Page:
Are HomeAgain Microchips ISO Compatible for International Pet Air Travel?

Are HomeAgain Microchips ISO Compatible for International Pet Travel?Are HomeAgain Microchips ISO Compatible? 

Microchips tend to be a confusing part of pet travel, so we like to revisit this issue every once in a while in order to help clarify some of the muddier details.

In particular, after publishing a post about whether AVID microchips are compatible for international pet travel, we've been receiving a lot of questions about HomeAgain microchips and whether or not they're ISO compatible. In short, yes they are, but keep reading to find out more.

Take a look at our previous blog post on this topic for more info on AVID and HomeAgain microchips, and read on to explore some frequently asked questions about microchips and pet relocation.

How big are microchips and what exactly is their purpose?

Microchips are tiny computer chips that have been programmed with identification numbers. They are used to facilitate safe and orderly animal importation into different countries, and they're no bigger than a grain of rice. Microchips are implanted with a hypodermic needle, usually between a pet's shoulder blades, and the process requires no anesthesia or sedation.

How do you know which microchip you need?

Different countries have different requirements when it comes to microchipping, so before a trip it's important to double check the specific rules and regulations of your destination. International travelers will most likely need to secure an ISO (International Organization for Standardization) approved chip.

What do you do if you already have one kind of microchip and find out you need another?

The original chip does not have to be removed. Just make sure your vet letter states that there are two chips so that the official in charge of scanning will know to look for the other chip if the wrong information initially shows up.

Which microchips will allow entry into the EU?

The HomeAgain chip is ISO compatible, as is the AVID Euro chip (which is different from the AVID Standard). Some countries, such as Hong Kong, still require the AVID Standard microchip, so again, double check each nation's requirements before you travel internationally.

Thanks for your questions and keep them coming! Contact us if you'd like some help arranging safe pet shipping, and don't forget to join us on Facebook if you haven't already.


 Editor's Note: This post was originally published in December 2010 and has been updated with new information. 


PetRelocation Team


Air Travel, Ask the Experts, Microchips


Cats, Dogs



Add a Comment

By Cindy on December 3, 2010 at 3:20 pm

And what do you do once you've relocated, where and how do you register your new address to the chip? I mean we've got 3 cats and 1 dog; 1 cat has a Dutch chip registered to a Dutch address and the other animals have Italian chips registered in Italy yet we live in Scotland and are on our way to Namibia!? Is there an international register where you can register your pets' chips??

By on December 6, 2010 at 12:03 pm

@Cindy: Great question. It is important to keep the addresses registered with each individual chip company. There is a centralized database where people can look up chips: Even just making sure that your email address associated with your pet stays up to date is important. Consider setting up an email address that you can permanently own just for this purpose. One time our agents found a cat in Germany that belonged to a military family. None of the details matched up with the owners but we sent an email to the address and they had moved twice since they last updated the chip! Luckily the email address remained the same and we were able to reunite them.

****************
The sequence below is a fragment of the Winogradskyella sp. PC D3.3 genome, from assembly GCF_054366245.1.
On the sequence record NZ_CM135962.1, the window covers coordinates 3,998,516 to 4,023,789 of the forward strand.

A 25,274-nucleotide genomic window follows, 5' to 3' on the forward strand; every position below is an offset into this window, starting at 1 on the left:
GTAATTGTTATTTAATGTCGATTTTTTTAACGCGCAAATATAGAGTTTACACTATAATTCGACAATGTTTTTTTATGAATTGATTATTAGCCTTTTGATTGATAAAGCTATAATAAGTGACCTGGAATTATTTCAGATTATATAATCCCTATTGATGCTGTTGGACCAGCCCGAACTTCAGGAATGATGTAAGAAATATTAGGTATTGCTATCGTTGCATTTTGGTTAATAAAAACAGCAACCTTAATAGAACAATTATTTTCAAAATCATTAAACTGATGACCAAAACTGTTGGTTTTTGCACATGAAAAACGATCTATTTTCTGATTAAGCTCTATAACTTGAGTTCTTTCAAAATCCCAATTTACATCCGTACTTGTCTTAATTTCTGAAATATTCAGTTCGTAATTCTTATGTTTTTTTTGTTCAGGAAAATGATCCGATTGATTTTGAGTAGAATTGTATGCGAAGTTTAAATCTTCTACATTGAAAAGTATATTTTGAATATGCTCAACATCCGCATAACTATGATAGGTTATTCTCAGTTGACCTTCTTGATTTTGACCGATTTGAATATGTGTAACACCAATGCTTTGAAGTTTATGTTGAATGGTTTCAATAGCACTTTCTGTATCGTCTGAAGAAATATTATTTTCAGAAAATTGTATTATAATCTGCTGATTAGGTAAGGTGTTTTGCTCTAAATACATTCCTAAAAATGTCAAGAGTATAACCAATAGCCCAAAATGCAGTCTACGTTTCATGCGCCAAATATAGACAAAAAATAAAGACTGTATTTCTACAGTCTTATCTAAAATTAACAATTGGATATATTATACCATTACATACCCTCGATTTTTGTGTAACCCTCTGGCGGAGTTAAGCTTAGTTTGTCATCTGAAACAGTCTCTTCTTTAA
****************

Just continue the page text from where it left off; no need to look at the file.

By Heather on February 25, 2011 at 1:34 pm

This is how Delta advertises their pet travel: "Pet Travel from Delta for happy healthy, jet-set pets" BUT this is what happened to me: On 1/22/11 we were having our newest family member, a kitten we named Snickers shipped to us from Utah. We paid for her to be in a climate controlled cargo & even paid an extra $70 for an expedited service called Delta Dash which should have meant she was the first thing off or on the plane. When we got to the airport, we waited, her flight came in at 8:40, they didn't bring her out to us until 9:30. (50 minutes after the plane landed) She was cold, pale, limp & unresponsive & had blood coming from her nose & mouth. My family rushed her to the emergency vet, but on the drive, she passed. The vet pronounced her DOA, she died from extreme hypothermia, she froze to death. Apparently, what we thought was a warm cargo bin, wasn't. When a plane lands, climate control is lost & she didn't stand a chance for 50 minutes in their cargo hold. If for any reason there is a holdup on the tarmac, our animals are trapped, unable to escape the extreme cold or extreme heat in the summer. Our family is devastated & Delta's response has been disgusting. They valued her life at 50 cents per pound if you can even believe that. Life to them is worth no more then 50 cents a pound -- DISTURBING! BUYER BEWARE!

By Jessica on January 15, 2018 at 2:05 pm

WOW! That is so, so, so horrific! So sorry for your loss.This is reiterates why I am flying in to France just to keep my kitties in-cabin with me the entire time. We are moving to the U.K., and they have terrible laws regarding animals flying in-cabin. So, we are flying to France and then hiring a DEFRA-approved driver to take us across the border via Eurotunnel.

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